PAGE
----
Gilead Science, the drug maker widely criticized for pricing a life-saving anti-viral drug beyond the reach of many patients, has also used a controversial tax strategy to to keep nearly $28.5 billion in profit out of reach of the US Treasury.
Hepatitis C virus (HCV) is a blood-borne pathogen that attacks the liver. It has infected more than three million Americans and is the leading cause for liver transplants. Sovaldi, the drug developed by Gilead, was the first truly effective treatment for the disease with limited side-effects, and a full dosage cycle costs $84,000, despite estimated manufacturing costs of just $1,400.
In 2014 alone, the US public spent almost $5 billion on Sovaldi through government health programs, but just 16,000 of the nearly 700,000 Medicaid-qualified recipients of the drug received it due to rationing over price.
A US senate investigation completed in 2015 found the company didn’t base the price of the drug on its research investments or manufacturing costs; instead, they set the price based on what they determined was the most they could charge while still avoiding bad publicity. Meanwhile, they were preparing for an even more expensive next-generation anti-HVC drug.
“While publicly saying it prioritized patient access, Gilead set Sovaldi’s price at a level where ultimately many patients would not receive treatment,” the Senate investigation (pdf) concluded.
Analyses of Gilead’s financial disclosures under CEO John Milligan show that the company’s zeal for maximizing revenues is matched by its passion for seeking lower taxes by attributing revenue to foreign subsidiaries. Gilead declined to comment on its tax planning.
Americans for Tax Fairness, a non-profit watchdog group, published a report noting a suspicious pattern: In 2013, the year that Sovaldi was approved, Gilead transferred its intellectual property to an Irish subsidiary. As the drug took off in 2014 and 2015, Gilead’s revenues grew by $20 billion, driven primarily by US sales. In that same time period, the company’s offshore profits rose $17 billion. In both years, the company’s non-US profits far exceeded its non-US revenue—in 2015, for example, Gilead reported $13.7 billion in foreign profit on just $11.4 billion in foreign revenue.
In 2012, Gilead changed the corporate status of its Irish shell companies so they would not need to file further public financial disclosures, so we can’t say for sure whether or how much of Sovaldi’s profits have flowed to them in the past few years.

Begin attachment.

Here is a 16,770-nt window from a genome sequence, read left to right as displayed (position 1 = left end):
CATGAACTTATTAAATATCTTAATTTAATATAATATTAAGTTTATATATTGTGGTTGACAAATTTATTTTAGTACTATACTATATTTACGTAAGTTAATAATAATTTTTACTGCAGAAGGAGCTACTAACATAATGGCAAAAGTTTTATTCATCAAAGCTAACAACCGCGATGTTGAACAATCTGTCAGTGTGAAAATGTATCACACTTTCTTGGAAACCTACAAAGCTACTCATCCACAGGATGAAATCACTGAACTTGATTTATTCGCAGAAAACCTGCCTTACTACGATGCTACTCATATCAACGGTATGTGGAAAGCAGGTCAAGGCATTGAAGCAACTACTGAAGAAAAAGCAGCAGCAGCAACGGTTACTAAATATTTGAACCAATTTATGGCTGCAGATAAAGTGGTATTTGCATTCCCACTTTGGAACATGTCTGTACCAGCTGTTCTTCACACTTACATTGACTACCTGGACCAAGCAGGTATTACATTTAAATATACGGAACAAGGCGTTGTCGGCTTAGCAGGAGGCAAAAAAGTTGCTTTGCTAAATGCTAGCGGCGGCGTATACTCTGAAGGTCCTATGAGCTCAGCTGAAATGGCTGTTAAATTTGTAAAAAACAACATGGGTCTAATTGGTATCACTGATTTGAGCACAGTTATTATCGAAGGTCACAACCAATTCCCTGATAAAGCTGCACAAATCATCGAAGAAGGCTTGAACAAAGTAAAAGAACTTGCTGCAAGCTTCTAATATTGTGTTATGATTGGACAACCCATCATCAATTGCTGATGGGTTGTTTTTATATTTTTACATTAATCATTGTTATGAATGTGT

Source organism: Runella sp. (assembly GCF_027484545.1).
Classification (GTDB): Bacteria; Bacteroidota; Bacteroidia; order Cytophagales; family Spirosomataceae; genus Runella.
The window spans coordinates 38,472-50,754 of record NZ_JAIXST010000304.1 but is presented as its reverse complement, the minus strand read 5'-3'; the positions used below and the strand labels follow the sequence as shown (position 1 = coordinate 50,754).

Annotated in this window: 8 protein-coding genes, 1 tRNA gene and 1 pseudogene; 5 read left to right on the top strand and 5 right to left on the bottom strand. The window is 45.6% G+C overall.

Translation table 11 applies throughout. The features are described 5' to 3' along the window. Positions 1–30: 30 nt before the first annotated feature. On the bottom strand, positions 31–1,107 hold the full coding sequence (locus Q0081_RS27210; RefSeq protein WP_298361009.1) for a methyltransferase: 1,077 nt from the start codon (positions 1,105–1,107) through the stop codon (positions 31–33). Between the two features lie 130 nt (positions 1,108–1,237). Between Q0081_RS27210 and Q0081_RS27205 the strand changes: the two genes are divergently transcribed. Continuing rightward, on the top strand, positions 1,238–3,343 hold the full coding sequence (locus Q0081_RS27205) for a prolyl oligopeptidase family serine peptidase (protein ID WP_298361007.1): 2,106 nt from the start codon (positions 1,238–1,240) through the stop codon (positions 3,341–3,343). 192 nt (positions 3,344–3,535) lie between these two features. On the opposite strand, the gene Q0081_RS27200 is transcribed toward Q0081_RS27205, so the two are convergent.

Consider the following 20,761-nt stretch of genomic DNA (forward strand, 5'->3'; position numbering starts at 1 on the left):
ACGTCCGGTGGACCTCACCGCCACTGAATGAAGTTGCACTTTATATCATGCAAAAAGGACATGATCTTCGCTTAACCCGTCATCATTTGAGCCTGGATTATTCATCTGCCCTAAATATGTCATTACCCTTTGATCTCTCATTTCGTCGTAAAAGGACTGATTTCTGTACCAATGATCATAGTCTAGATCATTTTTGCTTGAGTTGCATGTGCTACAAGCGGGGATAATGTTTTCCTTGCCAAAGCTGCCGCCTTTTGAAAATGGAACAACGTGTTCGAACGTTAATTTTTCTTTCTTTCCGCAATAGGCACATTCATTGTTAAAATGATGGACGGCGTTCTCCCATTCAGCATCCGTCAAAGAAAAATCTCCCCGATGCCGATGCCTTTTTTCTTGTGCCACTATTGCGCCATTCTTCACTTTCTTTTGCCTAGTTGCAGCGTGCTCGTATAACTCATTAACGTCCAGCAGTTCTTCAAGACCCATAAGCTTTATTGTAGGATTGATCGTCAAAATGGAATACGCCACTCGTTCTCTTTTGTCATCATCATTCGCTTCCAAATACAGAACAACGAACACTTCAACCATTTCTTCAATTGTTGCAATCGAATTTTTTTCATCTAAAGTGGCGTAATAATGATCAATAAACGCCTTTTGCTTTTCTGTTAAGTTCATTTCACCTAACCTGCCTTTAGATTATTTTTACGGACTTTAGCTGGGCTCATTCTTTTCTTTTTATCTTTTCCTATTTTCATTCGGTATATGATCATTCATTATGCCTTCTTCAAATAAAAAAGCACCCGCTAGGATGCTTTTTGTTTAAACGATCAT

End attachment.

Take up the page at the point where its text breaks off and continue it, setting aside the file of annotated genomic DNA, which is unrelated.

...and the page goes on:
However, Gilead has reported accumulating $28.5 billion in untaxed foreign profits through 2015—and told the Securities and Exchange Commission it was able to defer $9.7 billion in US tax payments on those profits, while effectively paying just 1% tax on its foreign earnings.
This suggests Gilead is sending US income in the form of royalties to the Irish subsidiary that owns the rights to Sovaldi. That subsidiary can then exploit a quirk in Irish tax law that allows it to avoid local taxes by claiming that its main center of business is in a third, low-tax country.
Thanks to this tax scheme—sometimes called the ”double Irish”—the global effective tax rate for Gilead and its subsidiaries has fallen every year since 2012, from just under 30% to 16.4% today.
Paul O’Donoghue, a reporter in Ireland, found evidence that Gilead has used this tax scheme before. He discovered that Gilead Biopharma Ireland, a Gilead subsidiary that reported no employees in 2006, disclosed $6.2 billion in profit between 2006 and 2012. It paid no tax in Ireland because it was technically “domiciled” in the Bahamas. At the time, Gilead’s parent company reported $7.2 billion in untaxed foreign earnings, the bulk of which appear to be in that Irish subsidiary.
This cushy set-up won’t last forever: Ireland announced last year it will phase out the “double Irish” by 2020 after complaints from the US and European Union, who say the current Irish tax policy is an unfair subsidy that drains their own treasuries. Notoriously, tech companies like Apple have used Irish subsidiaries to avoid billions in taxes.
This is a conscious strategy; Ireland’s financial sector benefits from fees generated by tax optimization, and while companies pay limited taxes, they often invest in operation centers in Ireland that otherwise would not be constructed. However, the country’s lawmakers are developing alternate strategies to help multinational firms avoid (or lessen) taxes, including a so-called “knowledge box,” or a special tax rate on intellectual property.
In the US, though, Gilead’s strategy is sure to lead to calls for more aggressive government negotiations with pharmaceutical companies over publicly-funded treatments and tougher rules around shifting profits overseas.